Botanic Gardens shares tips on how to grow food at home
Bridging World Earth Day on April 22 and World Ocean’s Day on June 8 the Chronicle aims to run a series of articles that hope to help address the various ways people can ‘Restore Our Earth’, this week its growing plants at home. Chronicle reporter Eyleen Gomez spoke to Gibraltar Botanic Gardens Education Officer Shawna Jones about how to grow food at home
Shawna Jones, hails from America and since arriving on the Rock last August she has been helping children learn about plants especially fruits, vegetables and herbs.
During a walking tour of the two patches within the gardens Ms Jones told the Chronicle that growing food is not only easy, its tastier too.
“I like to have edible gardens but I like to have aesthetically pleasing gardens also,” she said.
“Vegetable gardens do grow nicely in perfect rows but at the same time I want them to be interesting. Especially as I think it is fun for kids to walk around and discover different things.”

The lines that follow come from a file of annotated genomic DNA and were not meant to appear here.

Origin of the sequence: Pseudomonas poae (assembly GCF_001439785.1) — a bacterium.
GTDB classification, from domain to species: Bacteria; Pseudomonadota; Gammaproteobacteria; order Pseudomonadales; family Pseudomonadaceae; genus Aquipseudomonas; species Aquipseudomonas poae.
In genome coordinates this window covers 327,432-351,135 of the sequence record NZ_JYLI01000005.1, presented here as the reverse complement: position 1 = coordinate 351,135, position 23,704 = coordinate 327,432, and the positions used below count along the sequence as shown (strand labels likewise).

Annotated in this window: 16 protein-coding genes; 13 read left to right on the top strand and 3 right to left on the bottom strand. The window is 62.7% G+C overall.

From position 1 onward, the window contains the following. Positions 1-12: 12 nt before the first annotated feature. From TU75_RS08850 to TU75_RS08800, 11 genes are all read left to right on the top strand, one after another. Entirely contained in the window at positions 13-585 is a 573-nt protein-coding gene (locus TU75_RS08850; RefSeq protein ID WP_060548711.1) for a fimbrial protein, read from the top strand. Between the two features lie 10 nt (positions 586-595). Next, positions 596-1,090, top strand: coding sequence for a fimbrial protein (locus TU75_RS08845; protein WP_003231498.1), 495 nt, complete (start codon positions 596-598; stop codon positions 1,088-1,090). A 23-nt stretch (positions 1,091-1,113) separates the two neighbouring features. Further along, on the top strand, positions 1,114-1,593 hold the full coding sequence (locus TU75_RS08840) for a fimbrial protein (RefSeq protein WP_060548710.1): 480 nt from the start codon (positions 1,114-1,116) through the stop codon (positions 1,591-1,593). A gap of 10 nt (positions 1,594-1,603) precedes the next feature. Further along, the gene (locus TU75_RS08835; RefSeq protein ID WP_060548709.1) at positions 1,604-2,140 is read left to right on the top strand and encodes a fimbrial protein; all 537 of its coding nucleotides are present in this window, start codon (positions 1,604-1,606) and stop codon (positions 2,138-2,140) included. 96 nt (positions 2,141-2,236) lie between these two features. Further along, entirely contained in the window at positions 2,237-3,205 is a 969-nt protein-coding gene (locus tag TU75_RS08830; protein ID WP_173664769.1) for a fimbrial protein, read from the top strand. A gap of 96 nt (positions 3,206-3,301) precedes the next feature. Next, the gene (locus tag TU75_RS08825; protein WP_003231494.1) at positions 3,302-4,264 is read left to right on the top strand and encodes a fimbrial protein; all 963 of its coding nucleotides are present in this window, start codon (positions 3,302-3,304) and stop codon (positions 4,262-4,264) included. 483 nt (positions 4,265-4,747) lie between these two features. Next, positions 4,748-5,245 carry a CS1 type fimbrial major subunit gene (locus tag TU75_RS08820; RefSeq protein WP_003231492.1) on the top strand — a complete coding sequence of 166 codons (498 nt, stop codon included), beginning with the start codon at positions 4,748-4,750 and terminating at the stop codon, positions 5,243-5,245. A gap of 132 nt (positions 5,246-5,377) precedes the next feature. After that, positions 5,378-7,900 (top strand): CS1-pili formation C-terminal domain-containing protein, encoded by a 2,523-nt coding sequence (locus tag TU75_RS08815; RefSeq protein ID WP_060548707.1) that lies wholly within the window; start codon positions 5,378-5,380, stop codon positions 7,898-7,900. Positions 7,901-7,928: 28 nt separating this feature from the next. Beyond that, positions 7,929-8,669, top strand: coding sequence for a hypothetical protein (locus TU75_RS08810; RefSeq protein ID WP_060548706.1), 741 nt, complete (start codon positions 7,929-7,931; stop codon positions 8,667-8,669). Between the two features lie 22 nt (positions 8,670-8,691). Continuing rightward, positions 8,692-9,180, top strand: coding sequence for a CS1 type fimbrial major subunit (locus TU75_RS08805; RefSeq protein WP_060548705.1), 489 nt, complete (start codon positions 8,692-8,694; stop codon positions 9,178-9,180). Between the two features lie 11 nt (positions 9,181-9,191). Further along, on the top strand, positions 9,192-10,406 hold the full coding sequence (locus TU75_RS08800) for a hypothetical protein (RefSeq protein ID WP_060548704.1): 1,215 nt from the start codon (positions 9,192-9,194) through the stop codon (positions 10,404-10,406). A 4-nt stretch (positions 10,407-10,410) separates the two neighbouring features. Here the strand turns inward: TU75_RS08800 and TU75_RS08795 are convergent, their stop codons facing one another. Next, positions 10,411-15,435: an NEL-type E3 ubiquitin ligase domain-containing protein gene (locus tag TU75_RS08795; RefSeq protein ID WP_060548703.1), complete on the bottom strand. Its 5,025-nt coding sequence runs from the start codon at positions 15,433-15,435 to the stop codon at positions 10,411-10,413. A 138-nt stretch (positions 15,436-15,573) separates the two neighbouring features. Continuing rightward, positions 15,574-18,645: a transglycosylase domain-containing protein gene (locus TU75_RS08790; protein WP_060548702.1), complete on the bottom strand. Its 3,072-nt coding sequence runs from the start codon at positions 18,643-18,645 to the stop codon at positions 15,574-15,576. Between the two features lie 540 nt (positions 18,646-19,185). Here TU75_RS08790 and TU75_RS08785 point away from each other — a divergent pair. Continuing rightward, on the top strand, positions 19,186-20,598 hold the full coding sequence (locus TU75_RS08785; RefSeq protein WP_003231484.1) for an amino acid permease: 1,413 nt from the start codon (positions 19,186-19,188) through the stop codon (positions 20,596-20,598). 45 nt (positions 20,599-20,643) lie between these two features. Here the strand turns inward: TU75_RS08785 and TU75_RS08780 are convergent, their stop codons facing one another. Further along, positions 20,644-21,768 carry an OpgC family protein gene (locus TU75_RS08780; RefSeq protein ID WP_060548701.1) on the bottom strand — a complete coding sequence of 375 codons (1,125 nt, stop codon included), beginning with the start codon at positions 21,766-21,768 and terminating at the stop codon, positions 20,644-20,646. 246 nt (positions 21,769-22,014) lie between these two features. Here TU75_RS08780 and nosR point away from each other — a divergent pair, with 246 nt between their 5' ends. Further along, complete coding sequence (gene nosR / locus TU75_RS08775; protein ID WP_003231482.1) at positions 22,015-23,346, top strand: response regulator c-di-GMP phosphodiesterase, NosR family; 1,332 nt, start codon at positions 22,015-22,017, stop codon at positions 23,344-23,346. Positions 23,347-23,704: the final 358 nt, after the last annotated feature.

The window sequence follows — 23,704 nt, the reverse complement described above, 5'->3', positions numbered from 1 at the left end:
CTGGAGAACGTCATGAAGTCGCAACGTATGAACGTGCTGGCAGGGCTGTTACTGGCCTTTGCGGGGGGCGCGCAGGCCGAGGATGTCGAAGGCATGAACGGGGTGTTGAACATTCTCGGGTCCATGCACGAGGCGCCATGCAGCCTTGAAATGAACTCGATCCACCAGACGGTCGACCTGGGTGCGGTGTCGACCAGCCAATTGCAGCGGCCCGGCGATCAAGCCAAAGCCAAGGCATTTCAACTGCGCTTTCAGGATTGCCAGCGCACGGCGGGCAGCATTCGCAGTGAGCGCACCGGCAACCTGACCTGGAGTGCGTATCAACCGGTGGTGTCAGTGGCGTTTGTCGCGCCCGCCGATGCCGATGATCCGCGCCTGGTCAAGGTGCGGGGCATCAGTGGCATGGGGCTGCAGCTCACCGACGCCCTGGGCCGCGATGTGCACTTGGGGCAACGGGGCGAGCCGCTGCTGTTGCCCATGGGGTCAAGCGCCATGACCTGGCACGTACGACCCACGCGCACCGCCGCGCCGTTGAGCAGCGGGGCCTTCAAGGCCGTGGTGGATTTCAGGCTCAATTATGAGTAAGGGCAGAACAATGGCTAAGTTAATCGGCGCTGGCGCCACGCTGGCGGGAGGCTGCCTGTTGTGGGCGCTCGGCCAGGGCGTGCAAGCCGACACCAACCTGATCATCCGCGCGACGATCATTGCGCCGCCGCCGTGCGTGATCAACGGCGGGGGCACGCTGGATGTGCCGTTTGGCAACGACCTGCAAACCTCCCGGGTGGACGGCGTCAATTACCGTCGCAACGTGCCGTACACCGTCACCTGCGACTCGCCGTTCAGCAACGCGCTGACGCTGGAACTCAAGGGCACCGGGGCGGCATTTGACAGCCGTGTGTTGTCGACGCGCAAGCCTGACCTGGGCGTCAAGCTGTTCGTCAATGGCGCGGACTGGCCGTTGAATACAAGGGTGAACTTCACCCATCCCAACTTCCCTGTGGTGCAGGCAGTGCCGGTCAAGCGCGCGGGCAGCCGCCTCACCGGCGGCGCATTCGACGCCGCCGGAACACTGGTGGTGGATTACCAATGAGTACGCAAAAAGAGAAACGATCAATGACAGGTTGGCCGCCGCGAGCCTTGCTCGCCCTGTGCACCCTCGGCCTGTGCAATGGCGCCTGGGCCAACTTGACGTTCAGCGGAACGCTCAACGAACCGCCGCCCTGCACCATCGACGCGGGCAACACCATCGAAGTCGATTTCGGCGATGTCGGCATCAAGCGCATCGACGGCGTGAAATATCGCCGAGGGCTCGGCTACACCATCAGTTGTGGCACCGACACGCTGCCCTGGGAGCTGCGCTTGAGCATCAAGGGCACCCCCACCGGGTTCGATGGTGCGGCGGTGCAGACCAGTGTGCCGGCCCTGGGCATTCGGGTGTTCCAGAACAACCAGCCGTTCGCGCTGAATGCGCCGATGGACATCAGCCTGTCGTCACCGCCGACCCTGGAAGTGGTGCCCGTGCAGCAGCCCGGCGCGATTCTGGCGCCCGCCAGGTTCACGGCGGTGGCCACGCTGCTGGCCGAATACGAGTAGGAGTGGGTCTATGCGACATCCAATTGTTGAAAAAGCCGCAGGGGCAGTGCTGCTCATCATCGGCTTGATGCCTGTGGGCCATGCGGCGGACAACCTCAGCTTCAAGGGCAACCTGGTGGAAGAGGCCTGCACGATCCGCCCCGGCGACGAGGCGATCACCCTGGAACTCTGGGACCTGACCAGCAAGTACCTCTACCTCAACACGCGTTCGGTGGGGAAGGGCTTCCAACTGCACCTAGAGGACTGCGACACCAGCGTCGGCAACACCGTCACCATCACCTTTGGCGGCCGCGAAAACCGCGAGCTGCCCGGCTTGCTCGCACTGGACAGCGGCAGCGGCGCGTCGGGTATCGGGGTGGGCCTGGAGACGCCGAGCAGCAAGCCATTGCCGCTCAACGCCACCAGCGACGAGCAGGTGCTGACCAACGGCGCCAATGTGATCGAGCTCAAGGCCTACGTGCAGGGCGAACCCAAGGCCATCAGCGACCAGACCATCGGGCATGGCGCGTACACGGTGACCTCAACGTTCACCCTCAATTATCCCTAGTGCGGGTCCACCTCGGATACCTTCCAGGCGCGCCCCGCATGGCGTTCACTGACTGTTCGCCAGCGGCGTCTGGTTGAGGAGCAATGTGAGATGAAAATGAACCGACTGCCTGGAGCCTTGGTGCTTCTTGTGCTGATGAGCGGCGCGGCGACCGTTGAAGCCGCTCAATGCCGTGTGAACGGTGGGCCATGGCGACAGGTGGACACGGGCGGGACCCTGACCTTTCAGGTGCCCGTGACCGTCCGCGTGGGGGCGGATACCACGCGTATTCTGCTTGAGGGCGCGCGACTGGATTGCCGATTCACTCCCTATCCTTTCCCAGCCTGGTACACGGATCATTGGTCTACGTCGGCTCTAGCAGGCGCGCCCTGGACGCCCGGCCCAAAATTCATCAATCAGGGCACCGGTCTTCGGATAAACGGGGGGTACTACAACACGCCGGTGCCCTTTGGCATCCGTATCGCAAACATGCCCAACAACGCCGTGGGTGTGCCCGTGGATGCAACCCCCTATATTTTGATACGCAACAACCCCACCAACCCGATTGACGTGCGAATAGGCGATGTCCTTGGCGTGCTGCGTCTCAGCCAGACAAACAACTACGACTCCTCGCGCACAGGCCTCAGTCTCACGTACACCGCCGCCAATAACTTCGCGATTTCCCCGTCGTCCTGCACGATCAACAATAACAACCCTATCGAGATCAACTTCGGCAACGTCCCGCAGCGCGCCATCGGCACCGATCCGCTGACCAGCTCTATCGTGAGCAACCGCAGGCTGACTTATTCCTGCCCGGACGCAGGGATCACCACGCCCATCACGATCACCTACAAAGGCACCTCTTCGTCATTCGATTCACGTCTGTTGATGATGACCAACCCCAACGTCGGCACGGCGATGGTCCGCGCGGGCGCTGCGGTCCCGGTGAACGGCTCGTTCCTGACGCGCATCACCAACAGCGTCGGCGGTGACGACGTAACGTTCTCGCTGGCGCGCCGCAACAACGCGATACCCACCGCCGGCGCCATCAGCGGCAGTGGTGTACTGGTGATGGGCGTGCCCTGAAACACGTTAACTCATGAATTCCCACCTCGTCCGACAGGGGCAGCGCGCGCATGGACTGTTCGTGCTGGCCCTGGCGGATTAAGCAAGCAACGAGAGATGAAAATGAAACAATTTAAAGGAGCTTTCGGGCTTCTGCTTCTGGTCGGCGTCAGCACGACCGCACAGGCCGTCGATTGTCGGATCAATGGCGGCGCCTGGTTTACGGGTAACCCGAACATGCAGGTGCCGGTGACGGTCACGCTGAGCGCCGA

“So if they have to find the strawberry versus it being with all the strawberries I think it makes it more of a discovery in it.”
It is evident that many vegetables are good neighbours when planted beside each other and a good example of this is peas can grow upwards with the help of a thin climbing frame made from something like an electrical wire and carrots can grow underneath them.
While carrots do need more depth than length, they are limited by their space so it is possible to grow them in a plant pot. Beans also grow like peas and are fast growing, they just need room to grow upwards and curl around something.
In Ms Jones’s garden there is something to suit all palates and many items that can be planted on balconies and even window boxes especially in the case of herbs.
One interesting item growing in the garden is nasturtium, a plant from the horseradish family that is a little spicy.
The beautiful flower comes in different colours such as red and yellow and can be eaten.